|Love for fishing results in Ultimate Catch|
|Written by Jef Hatch, Pilot staff writer|
|August 18, 2010 06:00 am|
Captain Scott Stewart has loved fishing and the outdoors since he can remember and has now taken his love and turned it into his profession.
Stewart, along with his first mate Frank Castro and secretary Angela Stewart, has created a new charter fishing company out of the Port of Brookings Harbor and aptly named it Ultimate Catch Charter.
Trying to offer an experience unlike any current charter operation in business, Stewart uses light gear rather than the more typical medium- or heavy-weight gear.
“We really feel it gives the people a good experience,” Stewart explained. “We really want them to enjoy the experience of getting the fish rather than just catching them.”
Stewart and his crew have a 24-foot Bayliner that is dedicated to seagoing tours and a 17-foot Fishrite drift boat that is used for winter steelhead fishing on the river.
While many fishing vessels will have a variety of rods on board, Ultimate Catch Charters, as a member of the Lamiglas Guide Program, relies strictly on Lamiglas rods.
Stewart doesn’t head out to search for halibut or tuna but chooses to limit his guided tours to rockfish, including lingcod, summer and fall salmon and winter steelhead.
As a graduate of Alaska’s Nautical School, Stewart has a master’s licence and is fully insured.
He began his guiding career in 1998 out of Corvallis. Spending time on the Santiam, Alsea and Siletz rivers honed his skills as a freshwater fisherman and his love for fishing has helped those skills transfer over to salt-water angling.
“I’ve always loved fishing and I’ve always been successful,” Stewart says. “If there was 10 guys fishing and one fish was caught, I was the guy who caught it.”
After marrying his wife Angela six years ago, Stewart moved to Brookings and worked for Loring’s Lighthouse Sporting Goods for five years before starting his charter business on June 17.
“I’m not a fisherman’s widow,” Angela says of her husband’s love of fishing. “I love to fish as much as he does.”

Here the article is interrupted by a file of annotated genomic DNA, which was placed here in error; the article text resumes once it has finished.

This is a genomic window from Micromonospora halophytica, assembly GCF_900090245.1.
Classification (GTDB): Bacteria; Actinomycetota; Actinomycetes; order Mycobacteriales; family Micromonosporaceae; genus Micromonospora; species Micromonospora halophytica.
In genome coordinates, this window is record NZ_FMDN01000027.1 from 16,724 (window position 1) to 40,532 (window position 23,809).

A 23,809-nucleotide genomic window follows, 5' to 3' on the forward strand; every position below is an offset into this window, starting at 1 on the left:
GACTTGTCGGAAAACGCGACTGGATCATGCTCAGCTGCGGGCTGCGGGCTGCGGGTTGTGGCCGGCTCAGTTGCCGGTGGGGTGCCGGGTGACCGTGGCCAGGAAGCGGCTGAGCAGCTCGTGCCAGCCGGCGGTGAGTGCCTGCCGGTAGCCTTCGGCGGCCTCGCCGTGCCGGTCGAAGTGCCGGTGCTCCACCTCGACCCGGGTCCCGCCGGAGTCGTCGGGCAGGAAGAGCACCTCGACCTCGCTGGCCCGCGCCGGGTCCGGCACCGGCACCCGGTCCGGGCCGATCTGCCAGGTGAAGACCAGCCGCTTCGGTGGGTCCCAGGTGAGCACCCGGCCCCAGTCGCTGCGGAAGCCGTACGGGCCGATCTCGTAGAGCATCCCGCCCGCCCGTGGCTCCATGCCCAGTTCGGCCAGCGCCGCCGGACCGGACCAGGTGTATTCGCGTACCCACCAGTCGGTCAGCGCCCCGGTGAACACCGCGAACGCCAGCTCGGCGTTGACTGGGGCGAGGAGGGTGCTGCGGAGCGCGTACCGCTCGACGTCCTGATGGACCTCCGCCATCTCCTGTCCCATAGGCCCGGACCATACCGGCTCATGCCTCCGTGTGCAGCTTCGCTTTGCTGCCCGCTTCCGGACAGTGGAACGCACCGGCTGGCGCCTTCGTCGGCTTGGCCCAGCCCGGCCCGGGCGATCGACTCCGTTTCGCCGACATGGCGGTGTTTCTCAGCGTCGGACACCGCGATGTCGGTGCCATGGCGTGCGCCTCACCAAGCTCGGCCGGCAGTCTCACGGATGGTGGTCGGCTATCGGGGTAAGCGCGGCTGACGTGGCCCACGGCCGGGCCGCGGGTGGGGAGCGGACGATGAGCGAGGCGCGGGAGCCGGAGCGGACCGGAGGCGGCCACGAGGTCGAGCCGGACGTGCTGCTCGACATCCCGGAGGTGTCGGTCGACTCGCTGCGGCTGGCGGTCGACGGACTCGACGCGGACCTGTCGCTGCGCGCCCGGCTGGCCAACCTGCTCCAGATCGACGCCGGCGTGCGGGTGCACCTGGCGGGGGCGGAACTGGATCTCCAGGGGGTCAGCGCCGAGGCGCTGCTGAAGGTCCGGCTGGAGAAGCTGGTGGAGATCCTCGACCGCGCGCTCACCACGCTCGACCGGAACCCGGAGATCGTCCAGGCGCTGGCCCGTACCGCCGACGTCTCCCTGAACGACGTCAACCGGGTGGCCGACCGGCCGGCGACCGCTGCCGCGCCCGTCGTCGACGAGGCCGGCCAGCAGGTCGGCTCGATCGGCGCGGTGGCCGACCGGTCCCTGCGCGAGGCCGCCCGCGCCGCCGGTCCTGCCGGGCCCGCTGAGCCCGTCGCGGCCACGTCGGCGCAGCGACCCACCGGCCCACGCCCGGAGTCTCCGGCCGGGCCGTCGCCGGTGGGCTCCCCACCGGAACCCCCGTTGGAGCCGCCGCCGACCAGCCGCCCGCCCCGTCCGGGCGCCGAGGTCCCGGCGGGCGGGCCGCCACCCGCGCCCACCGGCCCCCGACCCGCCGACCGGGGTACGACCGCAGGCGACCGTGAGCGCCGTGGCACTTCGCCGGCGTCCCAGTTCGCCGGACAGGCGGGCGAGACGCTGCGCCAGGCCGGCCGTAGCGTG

Occasionally when a fisherman is asked to tell a story it will involve the fish getting away. In Stewarts case it involves catching a fish without ever setting a hook.
“We were out fishing for rockfish and had hooked a small black and were reeling it in when we kept feeling nibbles,” Castro explains. “(Stewart) reeled it in slow and steady and anytime the nibbles would stop he’d stop reeling.”
“As I got the black up to the surface, I could see that there was a monster ling following the black up and trying to eat it,” Stewart says as he takes over the story. “Frank got the net out as I reeled the black just to the surface and then he netted one of the biggest lings that I’ve ever seen. The thing must have weighed close to 25 pounds.”
A fish story that ends with a fish in the boat is one that most clients like to hear, and Stewart has a lot of them according to his first mate.
“We’ve been fishing together for about six years and we just get along real well,” Castro says of his work with Stewart. “I’m responsible for making sure gear is in good working order and the fish are all legal.
“I also take any fish that we are putting back into the ocean and make sure that they swim away instead of just dumping them overboard. We really work hard to make sure that we help sustain the local fishing grounds and that means being responsible when putting undersized fish back.”
For any charters, Ultimate Catch Charters will provide all gear and tackle but does not offer any lunch or snack service.
“You’ve got to bring your own lunch,” Stewart says with a chuckle “but no bananas.”
Charters begin at 5:30 a.m. and end when everyone has limited out or the ocean gets too rough to be safe. Cost for the day is $85 for adults and $45 for children. Each adult will need to have applicable licensing and tags depending on the type of fishing being done.